Keats had been an admirer of Hunt since his senior year at school, when he regularly borrowed The Examiner from Clarke. The Examiner was a politically independent weekly newspaper, running from 1808 to 1886, edited by Leigh Hunt and printed by his brother John. The publication included theatre and literary reviews, original poetry, reports on parliamentary proceedings, columns on manners, fashion and even international politics. It was in this newspaper that Hunt established himself as a radical political voice. The Examiner published some of the leading radical voices of the time, such as the poets Charles Lamb, Lord Byron or Percy Shelley, the painter Benjamin Haydon, or the essayist William Hazlitt. In Hunt’s political dissent, Keats found an ideology from which he could draw poetic inspiration. In the words of C.C.Clarke, Hunt’s paper “no doubt laid the foundation of his love of civil and religious liberty” (Recollections of Keats, 123). Although in scholarship Keats’s politics tend to be relegated to a second plane, compared to other writers of the Hunt circle, politics played a significant part in his literary productions and should not be overlooked. Evidence of these political interests are present in his early poems: “On Peace” (a sonnet calling on the European monarchs to support reform after Napoleon’s defeat, 1814) and “Lines written on 29 May The Anniversary of the Restoration of Charles the 2nd” (1814). Both works were very much in line with the style and ideology professed by Hunt. In his biography of the young poet, Robert Gittings argues that, previous to their acquaintance, Hunt was an inspiration to Keats, a model for him to follow: “In search for reassurance, he turned to his intellectual touchstone, The Examiner, and its poet-editor. Here was poetic success which had endured persecution and prison without compromise. Leigh Hunt had done what Keats felt himself failing to do, and kept poetry alive in a workaday world” (Gittings 105:1979). The young poet found in Hunt “not only [a] political exemplar, but [a] model for his poetry” (Gittings 116:1979).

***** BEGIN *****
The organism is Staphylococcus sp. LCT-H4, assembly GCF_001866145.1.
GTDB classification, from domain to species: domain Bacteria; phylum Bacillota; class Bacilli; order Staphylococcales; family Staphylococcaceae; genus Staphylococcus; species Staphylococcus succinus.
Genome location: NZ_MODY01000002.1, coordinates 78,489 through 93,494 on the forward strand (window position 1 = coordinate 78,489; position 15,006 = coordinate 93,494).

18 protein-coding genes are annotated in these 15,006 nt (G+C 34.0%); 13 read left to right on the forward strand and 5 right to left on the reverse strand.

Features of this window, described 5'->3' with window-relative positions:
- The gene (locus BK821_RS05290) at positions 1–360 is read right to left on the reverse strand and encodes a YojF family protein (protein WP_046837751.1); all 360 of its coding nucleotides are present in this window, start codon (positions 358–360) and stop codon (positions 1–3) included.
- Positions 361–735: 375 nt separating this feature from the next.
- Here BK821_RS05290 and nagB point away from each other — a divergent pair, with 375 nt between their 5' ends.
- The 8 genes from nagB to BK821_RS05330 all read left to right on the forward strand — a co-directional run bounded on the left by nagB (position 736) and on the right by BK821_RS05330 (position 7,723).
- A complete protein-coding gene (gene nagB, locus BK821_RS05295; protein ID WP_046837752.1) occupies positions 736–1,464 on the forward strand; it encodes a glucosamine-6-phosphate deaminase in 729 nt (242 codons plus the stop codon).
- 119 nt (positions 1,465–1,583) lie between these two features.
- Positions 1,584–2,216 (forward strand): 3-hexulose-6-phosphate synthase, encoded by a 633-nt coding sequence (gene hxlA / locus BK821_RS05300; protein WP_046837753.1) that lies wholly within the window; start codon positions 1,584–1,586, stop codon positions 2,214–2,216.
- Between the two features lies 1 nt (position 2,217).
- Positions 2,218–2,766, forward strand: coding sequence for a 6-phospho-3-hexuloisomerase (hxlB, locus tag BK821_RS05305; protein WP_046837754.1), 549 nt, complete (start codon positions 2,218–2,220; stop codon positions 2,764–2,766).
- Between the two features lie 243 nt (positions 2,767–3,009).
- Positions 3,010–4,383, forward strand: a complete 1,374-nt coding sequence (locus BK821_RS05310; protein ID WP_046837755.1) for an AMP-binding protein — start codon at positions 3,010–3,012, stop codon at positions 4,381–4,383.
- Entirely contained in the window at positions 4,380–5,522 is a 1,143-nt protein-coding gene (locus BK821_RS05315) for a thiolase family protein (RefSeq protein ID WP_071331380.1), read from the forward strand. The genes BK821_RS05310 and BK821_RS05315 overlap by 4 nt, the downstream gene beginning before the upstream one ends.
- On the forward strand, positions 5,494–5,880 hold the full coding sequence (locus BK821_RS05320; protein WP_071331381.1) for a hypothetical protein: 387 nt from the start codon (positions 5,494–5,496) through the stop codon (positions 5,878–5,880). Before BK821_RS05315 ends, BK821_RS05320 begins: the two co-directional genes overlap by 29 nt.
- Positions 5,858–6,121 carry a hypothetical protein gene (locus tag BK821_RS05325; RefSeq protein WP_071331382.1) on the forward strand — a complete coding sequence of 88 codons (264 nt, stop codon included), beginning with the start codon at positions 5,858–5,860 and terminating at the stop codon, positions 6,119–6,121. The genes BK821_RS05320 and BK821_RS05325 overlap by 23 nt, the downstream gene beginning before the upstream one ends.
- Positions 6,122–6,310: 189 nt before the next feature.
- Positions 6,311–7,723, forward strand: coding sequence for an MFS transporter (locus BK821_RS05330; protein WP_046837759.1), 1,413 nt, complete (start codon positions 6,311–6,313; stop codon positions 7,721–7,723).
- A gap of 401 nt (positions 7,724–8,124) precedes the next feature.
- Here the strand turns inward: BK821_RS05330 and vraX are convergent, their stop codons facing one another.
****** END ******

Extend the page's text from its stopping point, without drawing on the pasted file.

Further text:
Leigh Hunt

Leigh Hunt

Previous to their meeting, however, Hunt and Keats’s relationship began in April 1816, when Keats sent a poem to The Examiner under the initials J.K. and was published two weeks later. Later that year, Clarke gathered some of Keats’s writing and brought it with him to Hampstead, with the intention of showing it to Hunt. Hunt read the manuscripts and reacted with great enthusiasm, asking Clarke to bring Keats along on his next visit. In Clarke’s own words, their first meeting “stretched into three morning calls”, and Keats was “suddenly made a familiar of the household”. Thus began a close relationship that biographers have recorded in the form of domestic anecdotes that shed light on both authors’ personalities. In Young Romantics, Daisy Hay portrays the Romantics writers as active members of a series of artistic circles, from which they drew both encouragement and insight. Hay emphasises Hunt’s role as the central figure of his circle of artists and friends. He was not only constantly encouraging and supporting young writers, and introducing them to his other artistic connections, but also turned his home into the nucleus of the circle. Hunt’s household, already crammed, would always have a seat to spare for another artist, and Keats is said to have spent evenings that turned into mornings discussing poetry in Hunt’s living room. Hay references a particular evening of literature and music in which Hunt sang and Keats played an unnamed instrument: “leaning against the instrument, one foot raised on his knee and the smoothed back between his hands” (113). Another evening, Hunt made Keats a flower crown and put it on his head, and the young poet did the same for him. Later, when some visitors called on Hunt, he hastily removed the crown, but Keats proudly refused to be decrowned. These reminiscences attest to the level of intimacy established between the two writers, a relationship that would continue flourishing up until the very last and critical moments of Keats’s illness, when the Hunts hosted and took care of a very sick Keats previous to his departure to Rome, where he was to draw his last breath.